One of 2015's best films, The Martian is an adaptation of Andy Weir's novel of the same name. For those who have yet to see the film… 1) shame on you, 2) it follows the trials and tribulations of Astronaut and Scientist Mark Watney (Matt Damon; The Bourne Identity) who accidently gets left on Mars when he is thought to be dead during a devastating storm that forces the research team to abandon their mission. Watney is then forced to figure out how to survive on the barren planet and hope someone realizes he is alive and rescues him in time.
An Oscar contender, the film is gripping, entertaining, heart pounding and triumphant. Damon's performance is terrific and Scott's directing is masterful. Ironically, one of my only complaints is that I felt the film was too long in its original version. You can only imagine my thoughts on the extended cut.
Some of the extra ten minutes is needless and unnecessary, but a few scenes work. When we see Watney wake up and stumble around the lab obviously still injured, it's not essential to the story and slows the pacing of the film. However, when Watney insults his superiors for not telling the crew he is alive and when we see Watney have a moment of silent reflection in the inflatable tent from the Ares IV, we get a glimpse into his psyche that helps develop the character and this frame of mind.
The real gem of the latest Blu-ray edition comes in the extras. The added feature is a Q&A with NASA scientists, Writer Andy Weir, Director Ridley Scott, and various other members of the space exploration community, including Bill Nye. With two hours of footage, this extra, shot at a panel discussion at NASA, is any space geek's dream. As they discuss the various aspects of space travel and the plan to send a Human to Mars before 2040, one gets the real sense of how daunting a task it is.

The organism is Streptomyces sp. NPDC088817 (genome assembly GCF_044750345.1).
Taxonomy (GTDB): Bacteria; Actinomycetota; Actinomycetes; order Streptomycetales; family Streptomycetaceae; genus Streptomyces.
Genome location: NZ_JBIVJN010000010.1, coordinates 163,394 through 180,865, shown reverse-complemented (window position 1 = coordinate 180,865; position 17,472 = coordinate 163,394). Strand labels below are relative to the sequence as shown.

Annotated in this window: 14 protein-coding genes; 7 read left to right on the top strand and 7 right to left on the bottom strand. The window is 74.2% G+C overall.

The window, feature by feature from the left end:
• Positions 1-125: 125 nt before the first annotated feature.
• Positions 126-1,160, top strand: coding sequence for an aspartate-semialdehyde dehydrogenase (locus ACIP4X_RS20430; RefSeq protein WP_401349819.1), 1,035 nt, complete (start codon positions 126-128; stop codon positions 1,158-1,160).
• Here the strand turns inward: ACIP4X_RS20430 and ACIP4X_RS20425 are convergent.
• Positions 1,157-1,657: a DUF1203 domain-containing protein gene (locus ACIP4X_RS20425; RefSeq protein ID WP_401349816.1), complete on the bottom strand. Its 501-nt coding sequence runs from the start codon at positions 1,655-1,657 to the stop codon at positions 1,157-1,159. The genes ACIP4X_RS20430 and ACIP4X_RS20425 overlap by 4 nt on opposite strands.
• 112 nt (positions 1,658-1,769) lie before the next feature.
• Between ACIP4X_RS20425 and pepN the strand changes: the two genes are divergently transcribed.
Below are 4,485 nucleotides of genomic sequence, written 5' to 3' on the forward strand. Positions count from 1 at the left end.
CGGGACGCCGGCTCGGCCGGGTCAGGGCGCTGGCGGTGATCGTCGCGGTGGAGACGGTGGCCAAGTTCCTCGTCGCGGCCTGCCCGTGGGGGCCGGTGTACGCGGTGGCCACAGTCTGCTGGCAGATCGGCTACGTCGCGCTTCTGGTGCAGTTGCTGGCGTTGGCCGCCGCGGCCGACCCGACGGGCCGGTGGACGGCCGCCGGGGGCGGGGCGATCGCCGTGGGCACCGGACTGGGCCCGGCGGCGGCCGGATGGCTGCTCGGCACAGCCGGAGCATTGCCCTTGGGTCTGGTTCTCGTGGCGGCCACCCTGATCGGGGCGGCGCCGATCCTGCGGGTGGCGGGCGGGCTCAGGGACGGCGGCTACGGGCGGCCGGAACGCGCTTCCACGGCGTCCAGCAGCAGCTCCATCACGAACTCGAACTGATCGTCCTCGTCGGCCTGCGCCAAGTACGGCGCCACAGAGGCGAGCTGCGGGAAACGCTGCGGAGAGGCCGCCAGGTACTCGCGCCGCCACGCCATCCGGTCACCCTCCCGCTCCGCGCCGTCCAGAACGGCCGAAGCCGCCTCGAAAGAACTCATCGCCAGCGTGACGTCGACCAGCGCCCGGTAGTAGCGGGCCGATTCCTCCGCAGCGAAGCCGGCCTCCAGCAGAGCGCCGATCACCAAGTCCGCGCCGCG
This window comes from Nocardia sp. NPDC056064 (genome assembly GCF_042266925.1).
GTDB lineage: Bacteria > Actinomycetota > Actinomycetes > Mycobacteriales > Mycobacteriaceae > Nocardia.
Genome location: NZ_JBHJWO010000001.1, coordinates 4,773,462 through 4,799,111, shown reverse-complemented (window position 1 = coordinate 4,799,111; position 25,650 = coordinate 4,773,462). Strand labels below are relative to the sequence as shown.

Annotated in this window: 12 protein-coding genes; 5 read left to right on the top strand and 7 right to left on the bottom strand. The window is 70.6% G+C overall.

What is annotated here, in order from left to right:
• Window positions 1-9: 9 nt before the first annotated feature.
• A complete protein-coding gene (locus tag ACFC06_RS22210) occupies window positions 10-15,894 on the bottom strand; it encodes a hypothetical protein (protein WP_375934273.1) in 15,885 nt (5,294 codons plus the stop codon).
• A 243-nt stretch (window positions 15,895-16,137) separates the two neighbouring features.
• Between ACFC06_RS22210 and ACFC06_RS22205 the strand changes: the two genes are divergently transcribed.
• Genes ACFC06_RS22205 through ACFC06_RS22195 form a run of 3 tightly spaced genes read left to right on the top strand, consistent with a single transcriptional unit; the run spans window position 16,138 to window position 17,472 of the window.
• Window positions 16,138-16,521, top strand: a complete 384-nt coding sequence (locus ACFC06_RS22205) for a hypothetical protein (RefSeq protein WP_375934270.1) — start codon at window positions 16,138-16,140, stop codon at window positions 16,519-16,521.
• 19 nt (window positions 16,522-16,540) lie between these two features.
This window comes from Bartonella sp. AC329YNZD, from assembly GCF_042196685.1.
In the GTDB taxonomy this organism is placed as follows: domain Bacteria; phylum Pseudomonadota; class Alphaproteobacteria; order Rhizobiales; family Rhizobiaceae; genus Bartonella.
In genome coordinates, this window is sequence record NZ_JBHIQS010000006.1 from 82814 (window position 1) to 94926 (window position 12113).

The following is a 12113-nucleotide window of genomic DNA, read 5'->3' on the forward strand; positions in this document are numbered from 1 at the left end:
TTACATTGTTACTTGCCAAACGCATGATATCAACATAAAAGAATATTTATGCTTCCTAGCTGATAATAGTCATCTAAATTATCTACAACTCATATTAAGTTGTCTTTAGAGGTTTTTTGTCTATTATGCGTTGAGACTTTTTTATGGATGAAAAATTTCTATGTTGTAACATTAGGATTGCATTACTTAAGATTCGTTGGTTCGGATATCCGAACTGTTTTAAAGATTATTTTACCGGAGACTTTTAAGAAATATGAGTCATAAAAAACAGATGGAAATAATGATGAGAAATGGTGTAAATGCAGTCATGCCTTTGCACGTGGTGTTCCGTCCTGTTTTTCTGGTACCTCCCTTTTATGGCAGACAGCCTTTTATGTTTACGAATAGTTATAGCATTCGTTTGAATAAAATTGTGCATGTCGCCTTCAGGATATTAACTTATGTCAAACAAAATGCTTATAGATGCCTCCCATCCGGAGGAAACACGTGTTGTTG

Like the original Blu-ray that came out in January, this version is presented in 1080p high definition video and DTS-HD Master audio 7.1. The former offers crisp visuals, while the color palette is purposely muted, and the latter offers the audience sharp sound, which enhances the explosions and rocket launches that occur throughout the film. With an aspect ratio of 2.40:1, the picture quality is what you would expect from movies today.
If you bought the Blu-ray back in January, I'm not sure you need to splurge on this new version, unless, as I mentioned earlier, you are a space exploration enthusiast. The additional footage in the film can be missed, but the panel discussion extra is interesting and informative and makes you think that we could be landing on mars in the next 25 years!
If you never bought this film, it is one you should consider owning. Even though it is long, it is beautifully directed, well-acted and written in such a way as to make science and space interesting to the common person. There is a reason it was nominated for an academy award, so you shouldn't miss it!